Eventually, the air will be part of the atmosphere again, so where does it flow to? Not through the sidewalls of the intake. Also not back to where it came from, because there is still more air being pushed in, by a fan tightly fitting in the inlet duct. Because of the construction of the engine, it can only flow outwards on the aft side of the engine.

Consider the view from the air just after the fan: it cannot flow back to the fan, because there is higher pressure there, more air being pumped by the fan. There is a lovely low pressure atmosphere in the back of the engine, and that is where it will flow to.

This is a very common source of confusion. The cause is that you are looking at the pressure distribution on the blade surface in isolation; and not the associated fluid velocities that are inextricably tied to that pressure distribution.

The solution to the fluid flow equilibrium equations results in both an unbalanced pressure distribution on the rotor and cowl, as well as induced flow velocities in the airstream. These are co-dependent on the system geometry. Given a pressure distribution, you can determine what the total flow field is; or given the flow field, you can determine what the pressure distribution over all the surfaces is.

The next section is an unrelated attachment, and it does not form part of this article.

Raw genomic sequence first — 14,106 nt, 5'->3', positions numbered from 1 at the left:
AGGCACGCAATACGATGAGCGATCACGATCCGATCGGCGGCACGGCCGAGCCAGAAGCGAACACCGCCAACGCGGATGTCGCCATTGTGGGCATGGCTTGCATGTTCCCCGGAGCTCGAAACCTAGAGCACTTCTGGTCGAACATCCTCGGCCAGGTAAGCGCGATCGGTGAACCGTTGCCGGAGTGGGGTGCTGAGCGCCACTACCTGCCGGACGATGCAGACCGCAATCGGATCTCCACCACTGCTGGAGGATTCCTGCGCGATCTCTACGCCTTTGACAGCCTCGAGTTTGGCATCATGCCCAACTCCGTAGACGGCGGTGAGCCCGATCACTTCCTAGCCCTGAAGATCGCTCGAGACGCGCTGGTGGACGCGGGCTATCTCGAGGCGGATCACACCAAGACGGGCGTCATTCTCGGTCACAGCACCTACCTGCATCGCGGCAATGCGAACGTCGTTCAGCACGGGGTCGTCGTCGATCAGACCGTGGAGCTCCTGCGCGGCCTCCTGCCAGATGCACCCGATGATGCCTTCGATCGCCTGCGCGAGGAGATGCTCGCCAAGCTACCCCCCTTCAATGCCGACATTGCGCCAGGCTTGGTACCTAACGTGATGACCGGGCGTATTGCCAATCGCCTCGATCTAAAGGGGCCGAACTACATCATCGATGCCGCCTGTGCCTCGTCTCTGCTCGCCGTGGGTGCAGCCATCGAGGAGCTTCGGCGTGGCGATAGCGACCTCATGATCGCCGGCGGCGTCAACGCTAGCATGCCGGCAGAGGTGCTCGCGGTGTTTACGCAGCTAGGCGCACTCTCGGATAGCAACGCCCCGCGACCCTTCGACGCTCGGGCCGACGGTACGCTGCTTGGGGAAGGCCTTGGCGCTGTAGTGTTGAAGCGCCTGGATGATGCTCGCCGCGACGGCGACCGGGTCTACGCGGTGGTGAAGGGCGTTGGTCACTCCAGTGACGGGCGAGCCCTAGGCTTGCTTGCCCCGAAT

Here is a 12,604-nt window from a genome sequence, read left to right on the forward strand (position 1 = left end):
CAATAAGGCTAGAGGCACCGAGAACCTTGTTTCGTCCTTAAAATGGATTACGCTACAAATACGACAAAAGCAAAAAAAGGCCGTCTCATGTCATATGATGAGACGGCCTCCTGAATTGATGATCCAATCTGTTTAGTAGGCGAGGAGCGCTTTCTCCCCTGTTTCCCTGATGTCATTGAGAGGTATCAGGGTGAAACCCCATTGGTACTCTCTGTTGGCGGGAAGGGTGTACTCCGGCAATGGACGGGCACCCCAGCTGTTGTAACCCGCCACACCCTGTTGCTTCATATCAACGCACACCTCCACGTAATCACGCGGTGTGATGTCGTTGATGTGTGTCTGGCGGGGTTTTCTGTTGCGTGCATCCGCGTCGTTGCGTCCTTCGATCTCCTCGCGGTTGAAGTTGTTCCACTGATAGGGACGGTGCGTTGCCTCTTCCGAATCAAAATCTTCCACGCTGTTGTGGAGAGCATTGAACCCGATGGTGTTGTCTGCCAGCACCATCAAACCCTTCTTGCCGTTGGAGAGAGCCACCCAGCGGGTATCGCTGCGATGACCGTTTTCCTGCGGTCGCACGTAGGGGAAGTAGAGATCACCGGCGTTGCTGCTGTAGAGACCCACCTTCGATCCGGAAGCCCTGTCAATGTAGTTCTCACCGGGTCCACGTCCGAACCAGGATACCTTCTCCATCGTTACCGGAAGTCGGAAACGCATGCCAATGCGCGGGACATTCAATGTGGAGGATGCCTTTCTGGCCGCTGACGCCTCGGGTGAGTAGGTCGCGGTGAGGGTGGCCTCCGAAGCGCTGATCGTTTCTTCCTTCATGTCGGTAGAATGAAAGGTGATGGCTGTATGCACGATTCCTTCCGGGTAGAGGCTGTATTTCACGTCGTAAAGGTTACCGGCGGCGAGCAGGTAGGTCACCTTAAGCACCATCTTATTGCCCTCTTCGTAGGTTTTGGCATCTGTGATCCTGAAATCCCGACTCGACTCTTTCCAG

Since the object is to produce thrust to the left, it makes sense that the pressure difference across the blades pushes the blade to the left. And the necessary reaction of the fluid wake is to have greater momentum to the right.

So you can't look at the pressure distribution and say what the air will do in response to that pressure distribution. There is only one thing the air can be doing that is consistent with that pressure distribution, and you can be certain that it is doing it.

First of all a couple of corrections:

The turbofan that you see in the video is a "geared turbofan". In this kind of engines the fan is not directly connected to the same shaft of the turbine(s) but there's a gearbox between the two. This gives the fan a direction of rotation that is opposite the one of the low-pressure compressor and turbine stages. Don't get fooled by this effect.

In the video, the turbofan is in flight. Normal cruise speeds for a jetliner is Mach 0.80 something. This value is way too high for the fan and for the first stages of the compressor and this is why there's an inlet in front of it: the inlet has exactly the task of slowing down the airflow till some Mach 0.4. That means that the engine does not really actively suck air in but rather it passively ingests air.